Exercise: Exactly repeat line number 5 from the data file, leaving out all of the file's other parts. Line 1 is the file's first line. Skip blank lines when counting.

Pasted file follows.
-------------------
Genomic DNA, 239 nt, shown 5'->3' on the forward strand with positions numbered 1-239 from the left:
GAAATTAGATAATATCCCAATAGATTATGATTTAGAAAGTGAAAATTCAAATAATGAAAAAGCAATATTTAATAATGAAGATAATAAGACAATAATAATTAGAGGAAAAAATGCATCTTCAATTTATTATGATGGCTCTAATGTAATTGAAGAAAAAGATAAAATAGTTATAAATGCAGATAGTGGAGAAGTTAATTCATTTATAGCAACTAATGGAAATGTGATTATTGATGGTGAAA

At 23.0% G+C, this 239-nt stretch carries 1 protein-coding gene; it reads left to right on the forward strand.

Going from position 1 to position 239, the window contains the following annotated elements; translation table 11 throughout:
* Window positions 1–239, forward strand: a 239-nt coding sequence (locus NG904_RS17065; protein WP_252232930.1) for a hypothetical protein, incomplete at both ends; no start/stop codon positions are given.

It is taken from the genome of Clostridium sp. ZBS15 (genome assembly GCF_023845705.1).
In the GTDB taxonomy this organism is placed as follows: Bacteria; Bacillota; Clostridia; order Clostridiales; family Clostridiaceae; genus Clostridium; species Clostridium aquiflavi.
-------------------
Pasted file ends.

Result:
* Window positions 1–239, forward strand: a 239-nt coding sequence (locus NG904_RS17065; protein WP_252232930.1) for a hypothetical protein, incomplete at both ends; no start/stop codon positions are given.